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Abstract Detail

Studying Plant Pollinator Interactions in Changing Environments: Approaches, Lessons and Future Directions

Byers, Diane L [1], Chang, Shumei [2].

Studying plant pollinator interactions in changing environments: approaches, lessons and future directions, a formal review.

The interactions between plant communities and their diverse pollinators are key for the reproductive success of plants and nutrition for pollinators. However, environmental changes including declines in habitat quality (loss, fragmentation, and degradation), invasive species and climate change could be jeopardizing these critical interactions. Ecologists have long known that species interactions can be context dependent. Now as these conditions are rapidly changing, will the interactions be altered or even broken? Thus it is imperative to assess if and how the dynamics of these interactions may have been impacted over time. To do so, researchers need to develop creative methods to determine how these interactions may have changed thus far and may be changing in the future. Here, we review the literature on the approaches that are being used to quantify potential changes in these interactions. Using a series of keywords, we have searched major databases (e.g. Web of Science) as well as directly searching within key journals to identify relevant studies. We have organized the assessments into three general approaches. First, historical, where researchers have used information such as collections (plant and pollinators), photos, and in rare cases historic data to determine the patterns in the past. Second, observational, where researchers use current data sets or comparative methods such as assessment of interactions or diversity within different size habitats to document the current patterns. Third, experimental, where researchers have directly altered the environmental conditions, such as warming studies, followed by assessment of the plant –pollinator dynamics to determine responses to direct environmental changes. We compare the strengths and limitations of all these approaches and highlight how the understanding gained from them collectively will give us comprehensive insight to what we might expect in the future.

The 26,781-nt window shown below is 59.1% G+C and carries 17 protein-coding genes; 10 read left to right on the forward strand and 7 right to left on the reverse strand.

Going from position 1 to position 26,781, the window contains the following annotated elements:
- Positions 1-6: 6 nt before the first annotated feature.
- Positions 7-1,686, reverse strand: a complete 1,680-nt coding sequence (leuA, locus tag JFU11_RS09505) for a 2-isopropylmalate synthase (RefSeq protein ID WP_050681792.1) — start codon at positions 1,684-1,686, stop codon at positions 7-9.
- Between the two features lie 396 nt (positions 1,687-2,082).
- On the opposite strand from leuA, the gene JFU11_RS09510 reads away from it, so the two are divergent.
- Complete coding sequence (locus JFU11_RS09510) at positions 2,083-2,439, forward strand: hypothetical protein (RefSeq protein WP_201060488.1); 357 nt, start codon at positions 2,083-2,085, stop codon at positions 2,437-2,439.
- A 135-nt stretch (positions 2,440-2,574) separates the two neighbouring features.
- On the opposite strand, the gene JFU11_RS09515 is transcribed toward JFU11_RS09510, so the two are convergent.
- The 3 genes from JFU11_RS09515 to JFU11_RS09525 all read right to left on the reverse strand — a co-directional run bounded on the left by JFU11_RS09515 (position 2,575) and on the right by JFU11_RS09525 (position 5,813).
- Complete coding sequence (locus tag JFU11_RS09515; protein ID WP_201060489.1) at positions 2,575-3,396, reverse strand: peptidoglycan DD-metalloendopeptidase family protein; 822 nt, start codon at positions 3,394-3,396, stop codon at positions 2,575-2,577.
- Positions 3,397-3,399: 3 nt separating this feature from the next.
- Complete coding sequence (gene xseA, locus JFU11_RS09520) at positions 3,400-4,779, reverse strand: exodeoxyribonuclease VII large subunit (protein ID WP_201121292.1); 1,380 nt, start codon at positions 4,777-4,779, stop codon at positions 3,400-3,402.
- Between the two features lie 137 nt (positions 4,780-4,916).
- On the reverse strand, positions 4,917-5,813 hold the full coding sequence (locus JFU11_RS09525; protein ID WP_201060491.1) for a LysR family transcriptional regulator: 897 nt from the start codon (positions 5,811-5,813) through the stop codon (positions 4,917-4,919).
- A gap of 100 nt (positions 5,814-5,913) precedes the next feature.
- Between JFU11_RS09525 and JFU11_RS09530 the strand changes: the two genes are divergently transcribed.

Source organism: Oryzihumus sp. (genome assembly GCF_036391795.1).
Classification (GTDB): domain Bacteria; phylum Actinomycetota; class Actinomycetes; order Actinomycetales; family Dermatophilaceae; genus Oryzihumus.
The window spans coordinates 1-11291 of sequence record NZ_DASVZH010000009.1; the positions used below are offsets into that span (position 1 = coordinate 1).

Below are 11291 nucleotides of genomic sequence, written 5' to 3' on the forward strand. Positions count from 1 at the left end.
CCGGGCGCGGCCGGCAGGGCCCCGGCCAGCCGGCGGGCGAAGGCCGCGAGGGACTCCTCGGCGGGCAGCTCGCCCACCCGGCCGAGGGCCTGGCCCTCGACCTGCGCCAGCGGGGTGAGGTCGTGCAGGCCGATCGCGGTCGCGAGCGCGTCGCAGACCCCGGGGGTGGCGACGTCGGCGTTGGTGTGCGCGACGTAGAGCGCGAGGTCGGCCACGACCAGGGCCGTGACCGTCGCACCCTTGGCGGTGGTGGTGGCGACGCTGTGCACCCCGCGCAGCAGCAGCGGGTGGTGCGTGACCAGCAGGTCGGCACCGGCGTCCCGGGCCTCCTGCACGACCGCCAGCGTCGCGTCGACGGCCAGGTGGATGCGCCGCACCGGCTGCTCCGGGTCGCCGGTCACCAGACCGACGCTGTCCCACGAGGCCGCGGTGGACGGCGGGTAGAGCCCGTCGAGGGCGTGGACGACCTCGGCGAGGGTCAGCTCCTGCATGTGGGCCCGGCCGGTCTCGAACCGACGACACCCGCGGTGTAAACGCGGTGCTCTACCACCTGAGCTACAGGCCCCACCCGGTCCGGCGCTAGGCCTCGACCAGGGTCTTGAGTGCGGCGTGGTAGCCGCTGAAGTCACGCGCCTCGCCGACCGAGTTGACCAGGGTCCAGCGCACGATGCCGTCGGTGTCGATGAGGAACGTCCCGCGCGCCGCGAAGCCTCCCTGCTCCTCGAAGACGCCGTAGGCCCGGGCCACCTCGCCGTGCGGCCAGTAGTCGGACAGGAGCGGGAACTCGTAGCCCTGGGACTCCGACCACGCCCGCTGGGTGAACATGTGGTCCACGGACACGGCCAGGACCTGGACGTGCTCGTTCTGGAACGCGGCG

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1 - Illinois State University, Department Of Biological Sciences, CAMPUS BOX 4120, NORMAL, IL, 61790-4120, USA
2 - University Of Georgia, Plant Biology, 2502 Miller Plant Sciences, Athens, GA, 30602, USA

plant-pollinator interactions
climate change
habitat fragmentation
invasive plants
environmental change

Presentation Type: Symposium Presentation
Session: SY08, Studying plant pollinator interactions in changing environments: approaches, lessons and future directions
Location: Chatham Ballroom - C/Savannah International Trade and Convention Center
Date: Tuesday, August 2nd, 2016
Time: 1:45 PM
Number: SY08002
Abstract ID:225
Candidate for Awards:None

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